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First Communion / Eucharist

First Communion is a ceremony in some Christian traditions that occurs during the season of Easter.  It is a time in which a person first receives the Eucharist. It is most common in the Latin Church tradition of the Catholic Church, as well as in many parts of the Lutheran Church and Anglican Communion. In churches that celebrate First Communion, it typically occurs between the ages of seven and thirteen. Celebrations surrounding First Communion vary, but often include family gatherings to celebrate the event.  In addition, family members, god-parents and friends may give special gifts of a religious nature to the communicant. Depending on the religious denomination, this may include a bible or prayer book, rosary, saint’s medal or pin, and/or related gift items to mark the event.

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Confirmation

In Christian denominations that practice infant baptism, Confirmation is seen as the sealing of Christianity created in baptism.  In some Protestant denominations, such as the Anglican Communion (Episcopal Church – USA), and the Methodist Churches, Confirmation bestows full membership in a local congregation upon the recipient. In others, such as the Roman Catholic Church, Confirmation “renders the bond with the Church more perfect” because, while a baptized person is already a member, “reception of the sacrament of Confirmation is necessary for the completion of baptismal grace.”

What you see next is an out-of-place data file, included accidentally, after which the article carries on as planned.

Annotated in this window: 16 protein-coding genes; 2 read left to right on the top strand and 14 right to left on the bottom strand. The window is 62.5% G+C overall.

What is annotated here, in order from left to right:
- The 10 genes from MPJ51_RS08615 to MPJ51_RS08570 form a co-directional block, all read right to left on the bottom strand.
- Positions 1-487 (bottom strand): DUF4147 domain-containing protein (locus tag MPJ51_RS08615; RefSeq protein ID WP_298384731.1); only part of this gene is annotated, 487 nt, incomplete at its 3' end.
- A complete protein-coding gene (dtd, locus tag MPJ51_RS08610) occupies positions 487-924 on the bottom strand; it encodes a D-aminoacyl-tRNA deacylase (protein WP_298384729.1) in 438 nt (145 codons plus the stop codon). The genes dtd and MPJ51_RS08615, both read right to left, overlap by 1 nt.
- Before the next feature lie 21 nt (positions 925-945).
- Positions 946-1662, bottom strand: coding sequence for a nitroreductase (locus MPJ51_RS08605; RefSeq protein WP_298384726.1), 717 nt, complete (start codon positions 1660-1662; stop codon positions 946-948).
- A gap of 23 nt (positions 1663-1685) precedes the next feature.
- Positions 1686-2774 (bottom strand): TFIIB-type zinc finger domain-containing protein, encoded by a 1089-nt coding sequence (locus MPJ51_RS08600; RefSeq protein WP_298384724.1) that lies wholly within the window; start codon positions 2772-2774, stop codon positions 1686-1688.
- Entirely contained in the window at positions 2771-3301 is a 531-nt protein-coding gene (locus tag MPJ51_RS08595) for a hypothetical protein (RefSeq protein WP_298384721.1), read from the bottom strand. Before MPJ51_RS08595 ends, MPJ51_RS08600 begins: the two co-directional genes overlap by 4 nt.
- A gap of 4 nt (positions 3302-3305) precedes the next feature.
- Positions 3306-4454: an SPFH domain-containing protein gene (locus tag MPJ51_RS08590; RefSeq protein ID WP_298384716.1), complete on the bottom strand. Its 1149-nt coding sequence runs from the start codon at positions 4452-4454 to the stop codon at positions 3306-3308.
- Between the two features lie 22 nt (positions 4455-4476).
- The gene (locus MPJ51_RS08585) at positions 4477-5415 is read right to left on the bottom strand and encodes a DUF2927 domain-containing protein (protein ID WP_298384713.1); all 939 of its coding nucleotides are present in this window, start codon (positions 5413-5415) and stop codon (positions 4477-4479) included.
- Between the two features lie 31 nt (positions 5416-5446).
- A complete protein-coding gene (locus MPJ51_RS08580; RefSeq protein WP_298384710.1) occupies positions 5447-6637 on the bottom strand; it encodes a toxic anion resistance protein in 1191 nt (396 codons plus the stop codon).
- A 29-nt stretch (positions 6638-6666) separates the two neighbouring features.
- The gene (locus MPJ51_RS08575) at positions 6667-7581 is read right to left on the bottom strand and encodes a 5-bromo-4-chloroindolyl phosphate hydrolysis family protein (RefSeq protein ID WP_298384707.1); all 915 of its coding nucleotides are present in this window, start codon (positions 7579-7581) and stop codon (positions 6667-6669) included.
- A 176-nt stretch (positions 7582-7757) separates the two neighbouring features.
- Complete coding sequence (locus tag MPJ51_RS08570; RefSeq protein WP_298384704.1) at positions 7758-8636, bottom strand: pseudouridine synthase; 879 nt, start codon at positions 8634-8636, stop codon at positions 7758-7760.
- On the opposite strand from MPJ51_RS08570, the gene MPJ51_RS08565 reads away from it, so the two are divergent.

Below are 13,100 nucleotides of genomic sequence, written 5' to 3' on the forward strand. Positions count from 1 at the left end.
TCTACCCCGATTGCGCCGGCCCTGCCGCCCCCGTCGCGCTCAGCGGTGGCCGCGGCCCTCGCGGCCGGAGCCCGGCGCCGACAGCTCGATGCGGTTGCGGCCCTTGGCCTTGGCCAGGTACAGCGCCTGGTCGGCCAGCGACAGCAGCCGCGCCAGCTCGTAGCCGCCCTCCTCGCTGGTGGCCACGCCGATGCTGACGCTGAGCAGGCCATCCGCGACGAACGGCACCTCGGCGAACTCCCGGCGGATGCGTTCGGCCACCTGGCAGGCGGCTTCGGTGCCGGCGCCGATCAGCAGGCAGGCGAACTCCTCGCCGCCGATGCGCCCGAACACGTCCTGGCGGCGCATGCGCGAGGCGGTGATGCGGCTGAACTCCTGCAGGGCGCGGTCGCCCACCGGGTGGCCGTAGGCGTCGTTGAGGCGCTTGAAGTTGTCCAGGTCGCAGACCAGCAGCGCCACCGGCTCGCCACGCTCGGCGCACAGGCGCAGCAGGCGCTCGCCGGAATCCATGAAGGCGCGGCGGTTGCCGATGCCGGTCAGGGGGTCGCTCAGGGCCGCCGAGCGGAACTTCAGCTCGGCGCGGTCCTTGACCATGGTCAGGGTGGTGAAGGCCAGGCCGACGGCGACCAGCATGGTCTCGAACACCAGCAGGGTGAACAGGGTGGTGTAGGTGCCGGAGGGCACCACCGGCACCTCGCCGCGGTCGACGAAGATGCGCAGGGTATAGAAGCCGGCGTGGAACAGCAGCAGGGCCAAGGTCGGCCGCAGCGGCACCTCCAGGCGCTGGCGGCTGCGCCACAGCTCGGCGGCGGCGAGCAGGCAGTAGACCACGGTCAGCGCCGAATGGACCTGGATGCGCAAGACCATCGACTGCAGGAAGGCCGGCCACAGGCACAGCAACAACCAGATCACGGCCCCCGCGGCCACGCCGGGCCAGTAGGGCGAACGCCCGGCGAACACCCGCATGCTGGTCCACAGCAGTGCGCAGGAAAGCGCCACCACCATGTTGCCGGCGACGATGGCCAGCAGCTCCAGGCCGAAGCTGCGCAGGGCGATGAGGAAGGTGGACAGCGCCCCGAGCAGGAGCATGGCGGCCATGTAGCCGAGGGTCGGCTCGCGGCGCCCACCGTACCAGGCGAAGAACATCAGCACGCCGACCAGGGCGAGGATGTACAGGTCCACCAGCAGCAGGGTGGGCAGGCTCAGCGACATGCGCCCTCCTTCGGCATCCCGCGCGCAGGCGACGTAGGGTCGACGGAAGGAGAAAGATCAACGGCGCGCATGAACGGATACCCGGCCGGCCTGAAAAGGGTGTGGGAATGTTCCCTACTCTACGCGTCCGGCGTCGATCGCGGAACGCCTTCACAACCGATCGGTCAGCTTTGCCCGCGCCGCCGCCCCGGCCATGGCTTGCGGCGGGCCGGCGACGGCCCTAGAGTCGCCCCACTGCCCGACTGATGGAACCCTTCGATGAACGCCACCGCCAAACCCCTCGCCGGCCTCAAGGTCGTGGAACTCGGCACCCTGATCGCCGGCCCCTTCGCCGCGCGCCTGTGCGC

Roman Catholics, Eastern Orthodox, and Oriental Orthodox Churches view confirmation as a sacrament. In the East it is conferred immediately after baptism. In the West, this practice is usually followed when adults are baptized, but in the case of infants not in danger of death it is administered, ordinarily by a bishop, only when the child reaches the age of reason or early adolescence. Among those Catholics who practice teen-aged confirmation, the practice may be perceived, secondarily, as a “coming of age” rite. In traditional Protestant denominations, such as the Anglican, Lutheran, Methodist and Reformed Churches, confirmation is a rite that often includes a profession of faith by an already baptized person.

It is also required by most Protestant denominations for full membership in the respective Church, in particular for traditional Protestant churches, in which it is also recognized secondarily as a coming of age ceremony. Confirmation is may also be followed with a celebration with family and friends, and often the giving gifts to recognize the event, and maturity into the faith community.

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